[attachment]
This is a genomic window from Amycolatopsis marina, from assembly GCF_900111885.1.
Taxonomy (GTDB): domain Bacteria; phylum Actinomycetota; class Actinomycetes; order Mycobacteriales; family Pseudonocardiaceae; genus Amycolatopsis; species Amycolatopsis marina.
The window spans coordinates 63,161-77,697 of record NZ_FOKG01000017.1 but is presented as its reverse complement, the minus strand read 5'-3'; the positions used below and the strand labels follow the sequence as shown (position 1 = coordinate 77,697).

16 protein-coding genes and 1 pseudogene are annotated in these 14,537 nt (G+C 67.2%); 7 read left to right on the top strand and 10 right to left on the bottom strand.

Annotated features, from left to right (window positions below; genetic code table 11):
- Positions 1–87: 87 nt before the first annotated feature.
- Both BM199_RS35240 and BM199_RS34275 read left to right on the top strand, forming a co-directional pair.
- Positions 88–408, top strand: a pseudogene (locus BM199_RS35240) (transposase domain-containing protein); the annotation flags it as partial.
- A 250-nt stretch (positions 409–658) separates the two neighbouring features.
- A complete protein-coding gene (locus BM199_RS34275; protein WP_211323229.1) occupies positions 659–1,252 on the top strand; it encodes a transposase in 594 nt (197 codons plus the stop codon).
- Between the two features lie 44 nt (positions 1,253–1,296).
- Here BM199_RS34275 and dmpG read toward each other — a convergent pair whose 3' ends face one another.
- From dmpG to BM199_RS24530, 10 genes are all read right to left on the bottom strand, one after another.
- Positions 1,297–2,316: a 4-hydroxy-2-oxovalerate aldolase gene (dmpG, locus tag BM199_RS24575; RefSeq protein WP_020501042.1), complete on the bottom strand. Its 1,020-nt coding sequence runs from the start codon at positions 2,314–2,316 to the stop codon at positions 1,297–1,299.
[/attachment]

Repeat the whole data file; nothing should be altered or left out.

This is a genomic window from Amycolatopsis marina, from assembly GCF_900111885.1.
Taxonomy (GTDB): domain Bacteria; phylum Actinomycetota; class Actinomycetes; order Mycobacteriales; family Pseudonocardiaceae; genus Amycolatopsis; species Amycolatopsis marina.
The window spans coordinates 63,161-77,697 of record NZ_FOKG01000017.1 but is presented as its reverse complement, the minus strand read 5'-3'; the positions used below and the strand labels follow the sequence as shown (position 1 = coordinate 77,697).

16 protein-coding genes and 1 pseudogene are annotated in these 14,537 nt (G+C 67.2%); 7 read left to right on the top strand and 10 right to left on the bottom strand.

Annotated features, from left to right (window positions below; genetic code table 11):
- Positions 1–87: 87 nt before the first annotated feature.
- Both BM199_RS35240 and BM199_RS34275 read left to right on the top strand, forming a co-directional pair.
- Positions 88–408, top strand: a pseudogene (locus BM199_RS35240) (transposase domain-containing protein); the annotation flags it as partial.
- A 250-nt stretch (positions 409–658) separates the two neighbouring features.
- A complete protein-coding gene (locus BM199_RS34275; protein WP_211323229.1) occupies positions 659–1,252 on the top strand; it encodes a transposase in 594 nt (197 codons plus the stop codon).
- Between the two features lie 44 nt (positions 1,253–1,296).
- Here BM199_RS34275 and dmpG read toward each other — a convergent pair whose 3' ends face one another.
- From dmpG to BM199_RS24530, 10 genes are all read right to left on the bottom strand, one after another.
- Positions 1,297–2,316: a 4-hydroxy-2-oxovalerate aldolase gene (dmpG, locus tag BM199_RS24575; RefSeq protein WP_020501042.1), complete on the bottom strand. Its 1,020-nt coding sequence runs from the start codon at positions 2,314–2,316 to the stop codon at positions 1,297–1,299.